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Question Coroutine ends prematurely if called from another script

Discussion in 'Scripting' started by Unideer, Feb 21, 2024.

  1. Unideer


    Feb 24, 2023
    Code (csharp):
    1. Projectile/Script A:
    2.     void OnTriggerEnter2D(Collider2D other)
    3.     {
    4.         if (other.CompareTag("Enemy"))
    5.         {
    6.             StartCoroutine(other.GetComponent<EnemyMovement>().Slow());
    7.         }
    8.     }
    10. Enemy/Script B:
    11.     public IEnumerator Slow()
    12.     {
    13.         Debug.Log("Coroutine Started");
    14.         yield return new WaitForSeconds(2f);
    15.         Debug.Log("Coroutine Resumed");
    16.     }
    When projectile hits the enemy, 'Debug.Log("Coroutine Started");' will show. However, after 2s, 'Debug.Log("Coroutine Resumed");' will never show.

    Am I not suppose to use coroutine to call an IEnumerator from another script?[/CODE]
    Last edited: Feb 21, 2024
  2. spiney199


    Feb 11, 2021
    Ryiah likes this.
  3. Unideer


    Feb 24, 2023
    Firstly, will do.

    Oops, i think i know why, the projectile is destroying itself so any scheduled coroutine will be destroyed as well?

    If so, i think i'll just make a separate function to hold the coroutine call on the enemy script, letting the projectile call it so coroutine happens on the enemy.

    So is it the best approach? It's just this way I'll have to juggle parameters between functions making things a bit messy.

    Last edited: Feb 21, 2024
    Ryiah and Bunny83 like this.
  4. Lo-renzo


    Apr 8, 2018
    It's a common gotcha situation. From the docs:
    Stopping coroutines
    To stop a coroutine, use StopCoroutine and StopAllCoroutines. A coroutine also stops if you’ve set SetActive to false to disable the GameObject
    the coroutine is attached to. Calling Destroy(example) (where example is a MonoBehaviour instance) immediately triggers OnDisable and Unity processes the coroutine, effectively stopping it. Finally, OnDestroy is invoked at the end of the frame.
    Note: If you’ve disabled a MonoBehaviour by setting enabled to false, Unity doesn’t stop coroutines.
    Last edited: Feb 21, 2024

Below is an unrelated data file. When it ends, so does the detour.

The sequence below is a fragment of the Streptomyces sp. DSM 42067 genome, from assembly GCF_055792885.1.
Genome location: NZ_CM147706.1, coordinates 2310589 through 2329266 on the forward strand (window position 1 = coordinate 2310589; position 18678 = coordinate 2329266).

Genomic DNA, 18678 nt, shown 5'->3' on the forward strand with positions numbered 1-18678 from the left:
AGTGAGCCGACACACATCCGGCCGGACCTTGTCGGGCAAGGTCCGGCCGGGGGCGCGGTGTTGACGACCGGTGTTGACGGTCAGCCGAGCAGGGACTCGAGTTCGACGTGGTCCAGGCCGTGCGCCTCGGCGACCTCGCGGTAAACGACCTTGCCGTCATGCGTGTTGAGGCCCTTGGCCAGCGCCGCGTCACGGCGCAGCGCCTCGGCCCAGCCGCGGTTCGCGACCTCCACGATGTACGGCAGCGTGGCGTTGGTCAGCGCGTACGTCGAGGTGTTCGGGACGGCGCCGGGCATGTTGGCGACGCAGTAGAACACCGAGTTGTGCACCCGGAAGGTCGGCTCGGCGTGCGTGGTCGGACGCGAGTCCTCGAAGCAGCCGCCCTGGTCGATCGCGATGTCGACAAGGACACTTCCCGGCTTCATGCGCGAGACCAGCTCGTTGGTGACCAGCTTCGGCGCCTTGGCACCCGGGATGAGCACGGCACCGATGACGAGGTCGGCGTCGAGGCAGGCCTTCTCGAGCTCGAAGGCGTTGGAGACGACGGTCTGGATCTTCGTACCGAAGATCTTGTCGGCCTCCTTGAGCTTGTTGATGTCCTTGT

5. JoshuaMcKenzie


    Jun 20, 2015
    Specifically, your telling Projectile to be the one to run the coroutine FROM the projectile. its not running on the enemy script. Your use of StartCoroutine() is implicitly "this.StartCoroutine()" so your telling the projectile script to be responsible for running it. instead you'll want something like:
    Code (CSharp):
    1.     void OnTriggerEnter2D(Collider2D other)
    2.     {
    3.         if (other.CompareTag("Enemy"))
    4.         {
    5.             var enemy = other.GetComponent<EnemyMovement>();
    6.             enemy.StartCoroutine(enemy.Slow());
    7.         }
    8.     }
    so that the EnemyMovement script will be the one responsible for running the coroutine
    Ryiah, Bunny83 and spiney199 like this.
  6. Bunny83


    Oct 18, 2010
    Yes, you actually are spot on. You "could" have done this:

    Code (CSharp):
    1. EnemyMovement em = other.GetComponent<EnemyMovement>();
    2. em.StartCoroutine(em.Slow());
    Though using a wrapper method that actually starts the coroutine is generally the better approach as what I just showed kinda violated the prime principle of OOP. We schedule stuff on another object. The object should be in charge of that. Though it is a possiblity as long as you are aware of those quirks.

    Note that coroutines are not really methods but objects. When you call "Show()" you don't run your coroutine, you just create a statemachine object. That object is then interated by Unity's coroutine scheduler once you hand it over to StartCoroutine. Though as I realised yourself, you scheduled the iterator object on the projectile. For Coroutines it's usually best practise to keep them private and create explicit methods to start them.
    spiney199 and Ryiah like this.